PEOPLE Interview: Outside The Arena
Back in the private sector, ex-mayoral hopeful Antonio Villaraigosa turns to family, lecture circuit.
By DEBORAH BELGUM
Villaraigosa has had some health problems in the last several months, including back surgery that left him a few pounds heavier. But he says he is exercising to trim the weight off his 204-pound, 5-foot-8-inch frame.
Question: What have you been doing since June?
Answer: If you remember on election night, I said I was going to spend a lot more time with my family and make them my priority. And I have done that. Right after the election my son and I went whitewater rafting on the Rogue River in Oregon. I spent more time with my children, all four of them who are 26, 23, 12 and 8. Also I have been speaking all over the country.
Q: What sort of venues?
A: I have been speaking at colleges and universities, to civil rights organizations, environmental organizations, conferences and union events.
Q: What have you been talking about?
A: Topics vary. I've talked about urban issues, the need for more civic participation and a lot of inspirational talks at high schools. I'm going to Harvard (this week). I will be speaking to a number of schools such as the Kennedy School of Government, and other venues at Harvard. I've been in Washington, D.C., Atlanta, Austin, Denver, all over the country. I've been speaking more on a national level now than ever before.
Q: You were on the radio recently as the Democratic rebuttal to President Bush's Saturday morning address. Why were you selected?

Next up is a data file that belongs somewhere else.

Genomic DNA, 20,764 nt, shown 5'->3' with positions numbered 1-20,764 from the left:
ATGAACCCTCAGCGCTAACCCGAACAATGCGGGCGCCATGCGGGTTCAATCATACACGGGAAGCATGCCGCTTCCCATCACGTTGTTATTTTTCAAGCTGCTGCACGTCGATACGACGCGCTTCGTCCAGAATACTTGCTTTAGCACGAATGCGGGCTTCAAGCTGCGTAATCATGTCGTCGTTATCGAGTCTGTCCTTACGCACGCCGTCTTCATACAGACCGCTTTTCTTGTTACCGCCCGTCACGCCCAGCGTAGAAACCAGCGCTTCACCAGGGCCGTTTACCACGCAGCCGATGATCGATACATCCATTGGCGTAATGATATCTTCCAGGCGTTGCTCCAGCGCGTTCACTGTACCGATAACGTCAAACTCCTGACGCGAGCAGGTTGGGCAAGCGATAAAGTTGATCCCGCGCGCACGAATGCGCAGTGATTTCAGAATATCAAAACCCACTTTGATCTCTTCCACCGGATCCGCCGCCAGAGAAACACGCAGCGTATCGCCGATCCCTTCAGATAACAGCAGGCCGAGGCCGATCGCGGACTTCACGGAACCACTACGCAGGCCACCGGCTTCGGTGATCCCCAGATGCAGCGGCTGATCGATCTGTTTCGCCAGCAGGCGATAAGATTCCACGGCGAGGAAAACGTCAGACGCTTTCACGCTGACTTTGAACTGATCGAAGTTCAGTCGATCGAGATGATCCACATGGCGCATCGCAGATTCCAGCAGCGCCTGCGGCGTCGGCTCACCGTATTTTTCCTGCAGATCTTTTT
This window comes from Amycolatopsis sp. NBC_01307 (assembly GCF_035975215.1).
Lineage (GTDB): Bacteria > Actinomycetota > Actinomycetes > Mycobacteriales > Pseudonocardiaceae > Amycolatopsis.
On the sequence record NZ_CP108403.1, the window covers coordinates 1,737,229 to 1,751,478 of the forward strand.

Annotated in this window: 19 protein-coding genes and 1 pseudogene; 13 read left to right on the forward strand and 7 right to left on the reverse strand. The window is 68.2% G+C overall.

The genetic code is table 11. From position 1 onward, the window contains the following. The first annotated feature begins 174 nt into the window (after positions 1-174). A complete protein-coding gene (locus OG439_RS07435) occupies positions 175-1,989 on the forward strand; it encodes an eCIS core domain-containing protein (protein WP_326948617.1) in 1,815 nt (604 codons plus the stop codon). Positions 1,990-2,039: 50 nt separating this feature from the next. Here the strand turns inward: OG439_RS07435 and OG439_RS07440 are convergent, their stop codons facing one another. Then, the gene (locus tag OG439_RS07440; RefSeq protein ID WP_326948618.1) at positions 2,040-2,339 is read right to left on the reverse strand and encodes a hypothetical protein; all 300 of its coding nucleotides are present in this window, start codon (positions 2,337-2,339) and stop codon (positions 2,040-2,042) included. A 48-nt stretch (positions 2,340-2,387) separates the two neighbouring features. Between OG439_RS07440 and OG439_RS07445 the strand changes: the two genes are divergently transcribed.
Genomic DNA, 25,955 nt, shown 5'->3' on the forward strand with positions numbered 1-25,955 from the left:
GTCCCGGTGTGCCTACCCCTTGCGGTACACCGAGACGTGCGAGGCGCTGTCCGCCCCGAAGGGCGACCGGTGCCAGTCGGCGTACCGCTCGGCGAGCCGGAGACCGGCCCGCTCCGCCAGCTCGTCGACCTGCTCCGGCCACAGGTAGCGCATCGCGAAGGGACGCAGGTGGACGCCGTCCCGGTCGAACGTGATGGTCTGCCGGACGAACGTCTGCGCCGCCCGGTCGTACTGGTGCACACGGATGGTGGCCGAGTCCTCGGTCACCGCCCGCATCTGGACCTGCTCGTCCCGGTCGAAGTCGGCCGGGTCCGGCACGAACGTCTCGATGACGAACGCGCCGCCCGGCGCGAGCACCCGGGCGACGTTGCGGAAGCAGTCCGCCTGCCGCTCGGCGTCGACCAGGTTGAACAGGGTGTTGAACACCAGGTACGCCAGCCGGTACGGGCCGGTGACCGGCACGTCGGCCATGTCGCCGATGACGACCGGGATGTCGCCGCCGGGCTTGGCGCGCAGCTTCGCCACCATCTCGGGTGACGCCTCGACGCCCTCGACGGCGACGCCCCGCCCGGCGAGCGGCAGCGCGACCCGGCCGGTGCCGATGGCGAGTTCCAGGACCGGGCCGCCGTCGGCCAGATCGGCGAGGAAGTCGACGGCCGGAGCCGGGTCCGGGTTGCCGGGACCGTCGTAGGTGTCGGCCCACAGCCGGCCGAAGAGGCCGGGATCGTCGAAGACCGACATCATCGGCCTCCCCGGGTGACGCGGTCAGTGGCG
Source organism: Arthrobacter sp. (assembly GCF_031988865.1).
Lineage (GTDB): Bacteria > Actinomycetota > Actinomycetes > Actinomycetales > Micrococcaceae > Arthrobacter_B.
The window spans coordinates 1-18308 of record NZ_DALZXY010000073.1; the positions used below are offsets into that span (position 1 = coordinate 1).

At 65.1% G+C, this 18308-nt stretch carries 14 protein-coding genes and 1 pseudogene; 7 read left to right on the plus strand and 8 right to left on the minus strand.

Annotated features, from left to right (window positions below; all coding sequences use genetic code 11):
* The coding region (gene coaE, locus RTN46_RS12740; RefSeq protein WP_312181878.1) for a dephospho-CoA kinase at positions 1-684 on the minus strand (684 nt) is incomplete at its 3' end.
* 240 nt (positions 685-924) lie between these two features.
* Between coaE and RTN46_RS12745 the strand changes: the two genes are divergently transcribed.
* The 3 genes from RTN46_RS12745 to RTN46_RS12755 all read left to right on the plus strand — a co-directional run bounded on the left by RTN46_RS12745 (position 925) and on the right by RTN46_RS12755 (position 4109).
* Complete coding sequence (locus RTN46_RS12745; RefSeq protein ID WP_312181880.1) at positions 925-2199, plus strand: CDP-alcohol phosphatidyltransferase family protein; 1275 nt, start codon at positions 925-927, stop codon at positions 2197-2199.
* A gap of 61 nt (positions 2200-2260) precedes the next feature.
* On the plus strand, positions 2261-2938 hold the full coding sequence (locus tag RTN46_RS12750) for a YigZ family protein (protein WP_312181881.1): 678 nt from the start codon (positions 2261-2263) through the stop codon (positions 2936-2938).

A: I can't tell you why I was selected. I can only tell you why they said I was selected. My (political) race generated an incredible energy throughout the country, especially among Latinos. The Democratic Party said they felt I was a leading Democrat and a voice for Latinos across the country. This is my second (rebuttal) address, by the way.
Q: What did you think of President Bush's reply, where he said he was disappointed that you accused him of an orchestrated attempt at currying favor with Latino voters by visiting Latin America?
A: Obviously we hit a nerve. According to (Democratic National Committee Chairman) Terry McAuliffe, this address generated more media exposure than any other address in a long time. So he was very happy about the selection.
Q: How has your health been?
A: I've had a few operations. I had an operation after the election to remove a polyp from my vocal chords remember, I was losing my voice. I had an angiogram as well last October. There was some feeling I might need a bypass, but I was OK. Then, two months ago, I was diagnosed as having two tumors in the spinal canal, pressing against the nerves in my lower body. They were benign, but I was out for a couple of months.